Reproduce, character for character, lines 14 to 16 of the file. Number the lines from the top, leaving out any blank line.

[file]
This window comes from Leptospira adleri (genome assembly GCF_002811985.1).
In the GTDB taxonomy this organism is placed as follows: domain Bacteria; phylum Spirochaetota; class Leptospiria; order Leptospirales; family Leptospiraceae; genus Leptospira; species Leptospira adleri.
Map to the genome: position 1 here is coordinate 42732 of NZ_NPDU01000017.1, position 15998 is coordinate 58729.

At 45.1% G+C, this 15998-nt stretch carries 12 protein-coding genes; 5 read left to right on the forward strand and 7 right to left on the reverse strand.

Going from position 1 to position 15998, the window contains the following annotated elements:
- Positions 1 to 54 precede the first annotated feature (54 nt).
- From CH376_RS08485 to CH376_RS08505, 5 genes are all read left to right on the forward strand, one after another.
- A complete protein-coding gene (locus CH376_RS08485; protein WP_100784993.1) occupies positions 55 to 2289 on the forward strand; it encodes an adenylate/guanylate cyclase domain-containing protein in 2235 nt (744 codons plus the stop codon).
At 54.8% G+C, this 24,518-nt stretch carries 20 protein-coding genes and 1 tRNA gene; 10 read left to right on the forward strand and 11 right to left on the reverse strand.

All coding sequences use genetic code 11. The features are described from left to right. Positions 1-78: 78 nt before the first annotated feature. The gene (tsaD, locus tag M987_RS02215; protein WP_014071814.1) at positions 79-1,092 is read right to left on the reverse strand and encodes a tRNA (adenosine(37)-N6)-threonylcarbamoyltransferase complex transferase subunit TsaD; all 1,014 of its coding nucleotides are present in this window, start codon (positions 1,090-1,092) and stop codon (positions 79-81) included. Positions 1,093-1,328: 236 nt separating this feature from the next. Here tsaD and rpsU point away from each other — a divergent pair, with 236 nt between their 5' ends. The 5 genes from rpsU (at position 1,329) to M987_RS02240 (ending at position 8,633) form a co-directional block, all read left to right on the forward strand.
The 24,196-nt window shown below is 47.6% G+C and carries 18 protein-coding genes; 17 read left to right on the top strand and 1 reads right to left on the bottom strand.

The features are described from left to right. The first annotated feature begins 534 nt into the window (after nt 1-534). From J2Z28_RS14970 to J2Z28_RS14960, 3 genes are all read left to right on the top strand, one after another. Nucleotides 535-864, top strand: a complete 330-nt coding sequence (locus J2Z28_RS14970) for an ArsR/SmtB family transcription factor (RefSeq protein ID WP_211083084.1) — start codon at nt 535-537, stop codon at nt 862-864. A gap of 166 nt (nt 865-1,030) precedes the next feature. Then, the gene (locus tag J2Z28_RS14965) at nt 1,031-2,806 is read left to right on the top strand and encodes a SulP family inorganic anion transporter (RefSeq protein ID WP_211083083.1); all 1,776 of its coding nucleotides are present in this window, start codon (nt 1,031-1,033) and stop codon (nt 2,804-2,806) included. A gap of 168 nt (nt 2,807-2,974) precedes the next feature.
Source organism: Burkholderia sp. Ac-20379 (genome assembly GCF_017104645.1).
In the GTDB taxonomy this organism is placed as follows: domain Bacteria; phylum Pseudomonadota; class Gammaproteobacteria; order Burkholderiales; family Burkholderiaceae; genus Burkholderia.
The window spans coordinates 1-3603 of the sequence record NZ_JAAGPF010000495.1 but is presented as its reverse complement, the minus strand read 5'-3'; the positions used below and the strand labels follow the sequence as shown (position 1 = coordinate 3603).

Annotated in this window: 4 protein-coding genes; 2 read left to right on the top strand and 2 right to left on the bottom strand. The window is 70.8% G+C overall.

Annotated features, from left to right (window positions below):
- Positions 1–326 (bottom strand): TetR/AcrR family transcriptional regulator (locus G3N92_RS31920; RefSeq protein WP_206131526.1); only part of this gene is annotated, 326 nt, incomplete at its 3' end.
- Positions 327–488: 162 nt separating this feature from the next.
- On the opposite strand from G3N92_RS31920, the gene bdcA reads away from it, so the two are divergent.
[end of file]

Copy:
In the GTDB taxonomy this organism is placed as follows: domain Bacteria; phylum Pseudomonadota; class Gammaproteobacteria; order Burkholderiales; family Burkholderiaceae; genus Burkholderia.
The window spans coordinates 1-3603 of the sequence record NZ_JAAGPF010000495.1 but is presented as its reverse complement, the minus strand read 5'-3'; the positions used below and the strand labels follow the sequence as shown (position 1 = coordinate 3603).

Annotated in this window: 4 protein-coding genes; 2 read left to right on the top strand and 2 right to left on the bottom strand. The window is 70.8% G+C overall.